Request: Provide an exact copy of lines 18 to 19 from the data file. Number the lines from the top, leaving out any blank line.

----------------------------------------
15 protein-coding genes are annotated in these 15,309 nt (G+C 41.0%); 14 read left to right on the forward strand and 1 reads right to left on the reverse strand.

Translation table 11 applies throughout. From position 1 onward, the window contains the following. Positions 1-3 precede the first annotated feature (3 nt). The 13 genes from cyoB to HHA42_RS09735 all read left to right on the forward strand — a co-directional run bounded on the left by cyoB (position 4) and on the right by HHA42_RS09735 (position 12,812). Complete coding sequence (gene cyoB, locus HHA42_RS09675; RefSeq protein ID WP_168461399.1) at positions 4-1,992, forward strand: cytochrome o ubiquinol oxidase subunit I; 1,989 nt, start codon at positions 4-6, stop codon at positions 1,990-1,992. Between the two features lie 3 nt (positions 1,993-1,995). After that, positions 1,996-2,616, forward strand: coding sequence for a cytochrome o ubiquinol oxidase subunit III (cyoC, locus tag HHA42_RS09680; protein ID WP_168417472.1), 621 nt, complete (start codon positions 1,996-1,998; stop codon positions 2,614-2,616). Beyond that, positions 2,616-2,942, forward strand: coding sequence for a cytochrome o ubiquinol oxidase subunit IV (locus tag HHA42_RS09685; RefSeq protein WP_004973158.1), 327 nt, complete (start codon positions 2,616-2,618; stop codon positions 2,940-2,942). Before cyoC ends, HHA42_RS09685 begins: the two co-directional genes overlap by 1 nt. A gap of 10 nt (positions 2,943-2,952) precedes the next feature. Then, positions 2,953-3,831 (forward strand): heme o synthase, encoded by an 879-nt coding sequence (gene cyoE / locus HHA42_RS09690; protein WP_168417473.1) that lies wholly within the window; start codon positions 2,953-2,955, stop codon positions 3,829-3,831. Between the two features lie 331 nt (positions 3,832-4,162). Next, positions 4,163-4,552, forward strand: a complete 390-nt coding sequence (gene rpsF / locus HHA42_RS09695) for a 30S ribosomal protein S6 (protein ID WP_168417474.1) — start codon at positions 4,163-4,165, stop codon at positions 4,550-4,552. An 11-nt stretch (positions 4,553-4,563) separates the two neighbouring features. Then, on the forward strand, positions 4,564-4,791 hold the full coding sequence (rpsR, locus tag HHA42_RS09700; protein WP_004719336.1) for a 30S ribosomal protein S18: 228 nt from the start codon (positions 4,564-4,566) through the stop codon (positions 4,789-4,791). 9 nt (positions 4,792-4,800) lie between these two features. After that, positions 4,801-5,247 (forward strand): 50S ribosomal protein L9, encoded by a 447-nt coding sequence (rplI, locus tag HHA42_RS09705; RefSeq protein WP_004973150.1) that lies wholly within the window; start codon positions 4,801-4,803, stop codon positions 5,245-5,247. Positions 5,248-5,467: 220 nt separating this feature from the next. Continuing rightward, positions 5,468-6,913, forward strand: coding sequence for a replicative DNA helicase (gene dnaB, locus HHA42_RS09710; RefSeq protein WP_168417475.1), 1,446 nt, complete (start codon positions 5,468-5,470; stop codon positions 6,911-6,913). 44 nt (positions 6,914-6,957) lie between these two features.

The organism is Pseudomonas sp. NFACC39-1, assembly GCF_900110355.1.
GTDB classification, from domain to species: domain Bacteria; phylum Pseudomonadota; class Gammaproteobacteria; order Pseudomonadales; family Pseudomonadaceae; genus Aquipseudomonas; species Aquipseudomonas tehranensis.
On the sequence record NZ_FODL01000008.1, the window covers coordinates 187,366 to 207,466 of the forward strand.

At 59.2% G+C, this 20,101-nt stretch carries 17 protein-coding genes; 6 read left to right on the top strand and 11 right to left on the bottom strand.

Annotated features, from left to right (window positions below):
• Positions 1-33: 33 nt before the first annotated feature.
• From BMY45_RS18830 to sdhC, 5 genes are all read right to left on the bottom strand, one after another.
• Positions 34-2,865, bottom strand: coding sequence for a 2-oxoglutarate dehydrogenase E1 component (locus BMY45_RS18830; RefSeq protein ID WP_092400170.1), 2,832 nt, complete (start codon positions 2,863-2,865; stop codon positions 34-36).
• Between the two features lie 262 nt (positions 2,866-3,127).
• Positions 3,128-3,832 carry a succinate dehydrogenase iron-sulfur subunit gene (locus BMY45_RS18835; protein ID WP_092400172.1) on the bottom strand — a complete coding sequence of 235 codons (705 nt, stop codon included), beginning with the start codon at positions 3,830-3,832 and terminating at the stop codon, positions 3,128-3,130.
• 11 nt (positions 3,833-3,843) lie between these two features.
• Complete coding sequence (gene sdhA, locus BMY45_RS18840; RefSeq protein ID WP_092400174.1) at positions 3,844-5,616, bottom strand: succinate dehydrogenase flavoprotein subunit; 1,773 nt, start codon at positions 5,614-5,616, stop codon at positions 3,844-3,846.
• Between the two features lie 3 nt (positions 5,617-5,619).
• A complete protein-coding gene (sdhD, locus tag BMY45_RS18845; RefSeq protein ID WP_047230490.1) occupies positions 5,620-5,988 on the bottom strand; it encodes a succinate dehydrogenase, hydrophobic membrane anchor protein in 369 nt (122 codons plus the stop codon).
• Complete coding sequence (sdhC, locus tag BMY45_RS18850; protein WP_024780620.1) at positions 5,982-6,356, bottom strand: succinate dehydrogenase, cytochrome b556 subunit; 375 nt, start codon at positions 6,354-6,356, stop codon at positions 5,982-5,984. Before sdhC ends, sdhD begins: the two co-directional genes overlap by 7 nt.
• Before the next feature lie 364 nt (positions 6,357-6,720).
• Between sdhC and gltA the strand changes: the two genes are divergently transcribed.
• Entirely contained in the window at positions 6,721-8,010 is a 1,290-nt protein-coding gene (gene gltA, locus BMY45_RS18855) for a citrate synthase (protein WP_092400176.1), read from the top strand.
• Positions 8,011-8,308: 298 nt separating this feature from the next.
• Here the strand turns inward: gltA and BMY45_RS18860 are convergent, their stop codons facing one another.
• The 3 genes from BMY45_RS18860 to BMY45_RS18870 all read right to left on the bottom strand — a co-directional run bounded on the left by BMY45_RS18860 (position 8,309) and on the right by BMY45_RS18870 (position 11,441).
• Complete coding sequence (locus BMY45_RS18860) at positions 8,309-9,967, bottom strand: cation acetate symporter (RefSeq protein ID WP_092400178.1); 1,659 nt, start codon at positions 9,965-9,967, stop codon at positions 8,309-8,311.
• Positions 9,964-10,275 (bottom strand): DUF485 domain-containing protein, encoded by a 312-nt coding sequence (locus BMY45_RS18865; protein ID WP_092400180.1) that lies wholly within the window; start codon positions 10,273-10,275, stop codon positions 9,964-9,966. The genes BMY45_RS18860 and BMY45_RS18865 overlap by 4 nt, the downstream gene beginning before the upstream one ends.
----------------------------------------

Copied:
• Before the next feature lie 364 nt (positions 6,357-6,720).
• Between sdhC and gltA the strand changes: the two genes are divergently transcribed.